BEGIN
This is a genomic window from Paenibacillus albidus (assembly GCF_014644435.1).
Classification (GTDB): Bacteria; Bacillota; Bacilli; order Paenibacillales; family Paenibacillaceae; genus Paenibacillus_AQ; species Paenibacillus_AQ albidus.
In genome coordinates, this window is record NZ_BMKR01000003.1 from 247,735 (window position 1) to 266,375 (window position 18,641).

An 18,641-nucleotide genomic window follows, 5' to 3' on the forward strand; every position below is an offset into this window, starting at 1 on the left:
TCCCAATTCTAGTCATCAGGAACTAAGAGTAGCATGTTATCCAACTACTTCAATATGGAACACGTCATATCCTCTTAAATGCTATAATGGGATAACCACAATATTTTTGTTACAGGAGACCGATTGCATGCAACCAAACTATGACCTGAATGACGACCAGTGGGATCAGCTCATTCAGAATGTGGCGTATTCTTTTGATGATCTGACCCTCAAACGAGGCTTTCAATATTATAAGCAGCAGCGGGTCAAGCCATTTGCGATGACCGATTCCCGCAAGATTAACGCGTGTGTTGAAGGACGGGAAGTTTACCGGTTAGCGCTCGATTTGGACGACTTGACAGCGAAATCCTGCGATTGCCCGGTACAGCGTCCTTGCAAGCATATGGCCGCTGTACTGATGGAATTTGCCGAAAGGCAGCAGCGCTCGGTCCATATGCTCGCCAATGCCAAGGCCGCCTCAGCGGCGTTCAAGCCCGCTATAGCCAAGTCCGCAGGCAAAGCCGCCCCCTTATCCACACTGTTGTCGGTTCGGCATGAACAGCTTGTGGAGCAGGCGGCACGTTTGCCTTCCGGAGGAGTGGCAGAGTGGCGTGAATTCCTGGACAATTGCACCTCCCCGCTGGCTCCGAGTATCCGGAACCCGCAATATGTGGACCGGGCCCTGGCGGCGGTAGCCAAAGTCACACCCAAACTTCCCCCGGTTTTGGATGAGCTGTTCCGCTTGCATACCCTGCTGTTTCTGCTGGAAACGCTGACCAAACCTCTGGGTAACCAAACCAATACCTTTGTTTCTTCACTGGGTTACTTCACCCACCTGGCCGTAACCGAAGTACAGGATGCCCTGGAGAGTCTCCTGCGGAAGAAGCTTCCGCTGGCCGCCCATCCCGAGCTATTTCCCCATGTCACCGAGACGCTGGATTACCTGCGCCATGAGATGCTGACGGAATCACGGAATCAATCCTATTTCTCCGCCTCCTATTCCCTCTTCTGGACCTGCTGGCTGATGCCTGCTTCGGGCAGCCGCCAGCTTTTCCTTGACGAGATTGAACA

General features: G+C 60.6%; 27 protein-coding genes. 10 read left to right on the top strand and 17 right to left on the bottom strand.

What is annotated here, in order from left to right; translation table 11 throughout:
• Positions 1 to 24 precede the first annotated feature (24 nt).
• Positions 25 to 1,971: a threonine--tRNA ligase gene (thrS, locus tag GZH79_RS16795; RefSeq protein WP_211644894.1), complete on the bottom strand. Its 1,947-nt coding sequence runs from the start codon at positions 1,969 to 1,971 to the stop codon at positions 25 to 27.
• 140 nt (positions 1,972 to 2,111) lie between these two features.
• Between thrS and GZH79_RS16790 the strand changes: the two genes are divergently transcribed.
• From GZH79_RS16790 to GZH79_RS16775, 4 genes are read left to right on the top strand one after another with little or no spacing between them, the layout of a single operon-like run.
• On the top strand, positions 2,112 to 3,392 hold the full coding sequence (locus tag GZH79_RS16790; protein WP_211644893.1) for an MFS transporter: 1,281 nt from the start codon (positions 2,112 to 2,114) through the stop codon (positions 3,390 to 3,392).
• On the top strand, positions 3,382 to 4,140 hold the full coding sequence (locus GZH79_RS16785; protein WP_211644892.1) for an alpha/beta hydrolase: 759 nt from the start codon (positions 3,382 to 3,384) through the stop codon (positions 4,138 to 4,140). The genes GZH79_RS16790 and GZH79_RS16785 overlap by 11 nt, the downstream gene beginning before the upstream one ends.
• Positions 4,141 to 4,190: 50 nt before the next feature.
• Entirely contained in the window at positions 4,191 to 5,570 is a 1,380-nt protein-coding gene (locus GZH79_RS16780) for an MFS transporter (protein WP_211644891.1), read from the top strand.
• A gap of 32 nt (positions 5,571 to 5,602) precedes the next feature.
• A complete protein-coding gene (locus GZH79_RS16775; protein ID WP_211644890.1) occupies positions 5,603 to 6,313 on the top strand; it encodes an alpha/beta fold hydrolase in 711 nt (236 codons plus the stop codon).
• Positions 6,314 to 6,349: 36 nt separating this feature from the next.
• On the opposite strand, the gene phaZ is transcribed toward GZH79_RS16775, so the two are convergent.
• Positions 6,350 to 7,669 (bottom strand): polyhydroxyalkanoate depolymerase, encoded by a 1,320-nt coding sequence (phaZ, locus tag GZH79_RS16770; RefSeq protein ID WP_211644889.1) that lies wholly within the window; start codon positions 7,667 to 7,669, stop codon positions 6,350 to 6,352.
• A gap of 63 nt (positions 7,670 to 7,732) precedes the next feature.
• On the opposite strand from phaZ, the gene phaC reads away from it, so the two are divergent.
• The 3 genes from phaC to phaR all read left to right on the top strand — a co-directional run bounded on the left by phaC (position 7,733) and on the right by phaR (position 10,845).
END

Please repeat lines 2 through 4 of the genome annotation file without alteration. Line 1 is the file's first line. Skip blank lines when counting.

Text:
Classification (GTDB): Bacteria; Bacillota; Bacilli; order Paenibacillales; family Paenibacillaceae; genus Paenibacillus_AQ; species Paenibacillus_AQ albidus.
In genome coordinates, this window is record NZ_BMKR01000003.1 from 247,735 (window position 1) to 266,375 (window position 18,641).

An 18,641-nucleotide genomic window follows, 5' to 3' on the forward strand; every position below is an offset into this window, starting at 1 on the left: